Market report

ECB holds rate, US economy ‘anything but sluggish’


euros

The European Central Bank left its key interest rate at a record high on Thursday afternoon and noted underlying inflation had continued to fall, also thanks to high borrowing costs.

The bank reiterated its key rate would say at at 4% for some time, as investors continue to bet on hefty rate cuts this year.

US gross domestic product grew at an annual rate of 3.3% in the last quarter of 2023, the Bureau of Economic Analysis said.

The fourth-quarter figure was higher than markets had forecast, with economists expecting US GDP to come in at 2% for the last three months of 2023.

Lindsay James, investment strategist at Quilter Investors, deemed the economy as “anything but sluggish”.

She said today’s figures showed the US economy is not “grinding to a halt” with recessionary fears remaining on hold for the time being.

The FTSE 100 was up 0.03% at 7,529.73. CMC Markets chief market analyst Michael Hewson said: “Today’s ECB press conference may have seen a slight dovish shift in the prevailing narrative here of no early rate cut, although the ECB might seek to deny it.”

St James’s Place declined 4.38% after its fourth-quarter net inflows missed estimates.

Wizz Air Holdings plunged 4.11%, driven by the airline’s announcement of widened losses in the third quarter.


Smart Metering Systems

Takeover offer documents relating to Kohlberg Kravis Roberts’ £1.3 billion bid for Glasgow-based Smart Metering Systems have been posted to shareholders.

The recommended offer will remain open for acceptance until 24 March and replaces the previously proposed scheme of arrangement which would have required a higher level of acceptances.

The scheme was formally dropped at a meeting on Monday.

The 955p-per-share bid was announced on 7 December and the earliest date on which it may be declared unconditional is 14 February.


Dr Martens

Bootmaker Dr Martens held full year guidance despite a slump in third-quarter revenues which it blamed on weakness in the US and its wholesale channel.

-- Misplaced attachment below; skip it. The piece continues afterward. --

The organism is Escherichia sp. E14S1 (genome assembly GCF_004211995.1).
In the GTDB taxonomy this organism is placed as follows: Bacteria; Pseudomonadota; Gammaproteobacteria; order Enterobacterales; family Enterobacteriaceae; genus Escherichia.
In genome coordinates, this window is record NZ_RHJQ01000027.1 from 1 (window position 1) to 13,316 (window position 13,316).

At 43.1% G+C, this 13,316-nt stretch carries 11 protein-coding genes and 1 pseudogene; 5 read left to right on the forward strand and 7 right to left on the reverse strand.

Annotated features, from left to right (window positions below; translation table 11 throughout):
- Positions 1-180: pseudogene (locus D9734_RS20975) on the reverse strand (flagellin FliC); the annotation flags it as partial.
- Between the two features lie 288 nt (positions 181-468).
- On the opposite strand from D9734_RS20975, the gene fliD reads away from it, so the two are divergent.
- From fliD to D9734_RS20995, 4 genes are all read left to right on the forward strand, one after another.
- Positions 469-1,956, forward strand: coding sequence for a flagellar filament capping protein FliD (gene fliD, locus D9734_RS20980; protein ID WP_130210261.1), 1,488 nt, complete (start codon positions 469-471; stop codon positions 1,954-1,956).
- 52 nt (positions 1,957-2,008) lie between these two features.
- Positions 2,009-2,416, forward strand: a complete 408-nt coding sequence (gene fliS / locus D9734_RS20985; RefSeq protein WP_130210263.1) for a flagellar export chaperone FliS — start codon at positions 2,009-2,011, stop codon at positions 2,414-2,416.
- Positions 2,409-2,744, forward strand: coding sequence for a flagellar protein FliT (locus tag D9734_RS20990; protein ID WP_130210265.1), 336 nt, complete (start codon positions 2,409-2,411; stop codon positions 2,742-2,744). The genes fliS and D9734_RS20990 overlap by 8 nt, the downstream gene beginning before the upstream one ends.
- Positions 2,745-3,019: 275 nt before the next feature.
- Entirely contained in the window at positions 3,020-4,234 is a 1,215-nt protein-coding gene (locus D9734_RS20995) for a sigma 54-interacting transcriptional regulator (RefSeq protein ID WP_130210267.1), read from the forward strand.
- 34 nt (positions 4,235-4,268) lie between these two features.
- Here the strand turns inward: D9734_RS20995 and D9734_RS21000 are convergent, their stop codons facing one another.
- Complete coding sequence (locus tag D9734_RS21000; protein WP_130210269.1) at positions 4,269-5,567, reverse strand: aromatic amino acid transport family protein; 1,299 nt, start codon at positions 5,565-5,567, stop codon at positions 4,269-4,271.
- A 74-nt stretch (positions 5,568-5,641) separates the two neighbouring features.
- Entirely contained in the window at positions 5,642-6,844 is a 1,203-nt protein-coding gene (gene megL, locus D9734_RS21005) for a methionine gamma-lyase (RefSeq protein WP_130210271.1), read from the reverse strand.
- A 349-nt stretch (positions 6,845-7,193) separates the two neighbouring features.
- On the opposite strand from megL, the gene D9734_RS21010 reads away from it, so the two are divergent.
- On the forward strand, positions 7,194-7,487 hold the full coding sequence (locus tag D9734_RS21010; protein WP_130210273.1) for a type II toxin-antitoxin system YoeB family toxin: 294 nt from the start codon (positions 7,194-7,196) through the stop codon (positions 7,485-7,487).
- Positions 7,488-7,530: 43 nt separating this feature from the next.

The company, which issued a profits warning in November, posted a 21% fall in income to £267m for the last three months of 2023.

“Trading in the quarter was volatile and we saw a softer December in line with trends across the industry,” said chief executive Kenny Wilson in an update.

“Whilst the consumer environment remains challenging, we are taking action to continue to grow our iconic brand and invest in our business. We remain confident in our product pipeline for autumn/winter 2024 and beyond.”


Halfords

Cycling and motor components group Halfords said third quarter sales came in below expectations, the conditions had improved.

“We continue to expect [pretax profit] to fall within the previously communicated range of £48 million to £53 million,” it said in an update.

“Whilst Q3 sales were below expectations, a strong start to Q4 trading, further cost action and resilient areas such as B2B performing well, mean that we are confident in the Q4 outlook,” it added.

Revenue rose 2% on a like-for-like (LFL) basis in the quarter, with stronger sales in motoring and needs-based categories partly offset by weaker spend in discretionary areas.


Tesla

Tesla

Shares in electric car maker Tesla slumped by more than 12% after it warned its sales growth would be weaker this year than in 2023.

That wiped around $80bn (£63bn) off the company’s stock market value.

The electric carmaker, which is led by multi-billionaire Elon Musk, said its sales growth “may be notably lower” in 2024 despite cutting prices.

It slashed the price of its most popular car Model Y in Europe and China this month amid a price war with rival BYD.

The Chinese giant last year knocked Tesla off the top spot to become the biggest maker of zero-emission cars in the world.

Tesla reported fourth quarter earnings of 3% to £19.7bn, below expectations, and warned about “notably lower” sales growth in 2024 as it prepares to launch its next-generation vehicle.

Profit of £1.6bn for the final three months of last year compared to £3bn in the previous year.

Tesla owner Elon Musk has warned that high interest rates have led to more subdued demand, prompting Tesla to offer cheaper deals.

The company is planning to start production of a mass market electric vehicle affordable to millions of drivers. Musk has long whetted the appetites of fans and investors with the promise of a cheaper range of Tesla cars.



Leave a Reply

Your email address will not be published. Required fields are marked as *

This site uses Akismet to reduce spam. Learn how your comment data is processed.